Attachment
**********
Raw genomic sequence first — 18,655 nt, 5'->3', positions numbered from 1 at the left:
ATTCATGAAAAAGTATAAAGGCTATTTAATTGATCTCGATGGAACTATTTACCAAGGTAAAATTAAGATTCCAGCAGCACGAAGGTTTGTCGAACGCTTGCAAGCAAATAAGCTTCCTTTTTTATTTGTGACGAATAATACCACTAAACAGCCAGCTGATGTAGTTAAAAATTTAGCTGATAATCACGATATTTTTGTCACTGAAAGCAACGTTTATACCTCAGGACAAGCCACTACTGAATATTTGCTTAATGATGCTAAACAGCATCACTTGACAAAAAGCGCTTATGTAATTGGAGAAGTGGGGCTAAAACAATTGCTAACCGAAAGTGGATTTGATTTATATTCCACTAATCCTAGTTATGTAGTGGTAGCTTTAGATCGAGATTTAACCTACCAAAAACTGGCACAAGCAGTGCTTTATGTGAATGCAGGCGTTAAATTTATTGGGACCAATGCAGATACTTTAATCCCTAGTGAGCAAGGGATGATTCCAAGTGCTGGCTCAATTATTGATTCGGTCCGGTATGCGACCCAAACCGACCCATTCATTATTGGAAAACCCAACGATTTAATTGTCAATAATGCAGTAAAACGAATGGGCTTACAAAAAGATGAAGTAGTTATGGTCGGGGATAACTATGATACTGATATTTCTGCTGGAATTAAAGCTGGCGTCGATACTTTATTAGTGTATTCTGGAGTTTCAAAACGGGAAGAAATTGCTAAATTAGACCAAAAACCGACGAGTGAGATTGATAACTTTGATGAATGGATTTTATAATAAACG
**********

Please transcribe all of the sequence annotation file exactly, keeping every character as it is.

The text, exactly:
Raw genomic sequence first — 18,655 nt, 5'->3', positions numbered from 1 at the left:
ATTCATGAAAAAGTATAAAGGCTATTTAATTGATCTCGATGGAACTATTTACCAAGGTAAAATTAAGATTCCAGCAGCACGAAGGTTTGTCGAACGCTTGCAAGCAAATAAGCTTCCTTTTTTATTTGTGACGAATAATACCACTAAACAGCCAGCTGATGTAGTTAAAAATTTAGCTGATAATCACGATATTTTTGTCACTGAAAGCAACGTTTATACCTCAGGACAAGCCACTACTGAATATTTGCTTAATGATGCTAAACAGCATCACTTGACAAAAAGCGCTTATGTAATTGGAGAAGTGGGGCTAAAACAATTGCTAACCGAAAGTGGATTTGATTTATATTCCACTAATCCTAGTTATGTAGTGGTAGCTTTAGATCGAGATTTAACCTACCAAAAACTGGCACAAGCAGTGCTTTATGTGAATGCAGGCGTTAAATTTATTGGGACCAATGCAGATACTTTAATCCCTAGTGAGCAAGGGATGATTCCAAGTGCTGGCTCAATTATTGATTCGGTCCGGTATGCGACCCAAACCGACCCATTCATTATTGGAAAACCCAACGATTTAATTGTCAATAATGCAGTAAAACGAATGGGCTTACAAAAAGATGAAGTAGTTATGGTCGGGGATAACTATGATACTGATATTTCTGCTGGAATTAAAGCTGGCGTCGATACTTTATTAGTGTATTCTGGAGTTTCAAAACGGGAAGAAATTGCTAAATTAGACCAAAAACCGACGAGTGAGATTGATAACTTTGATGAATGGATTTTATAATAAACG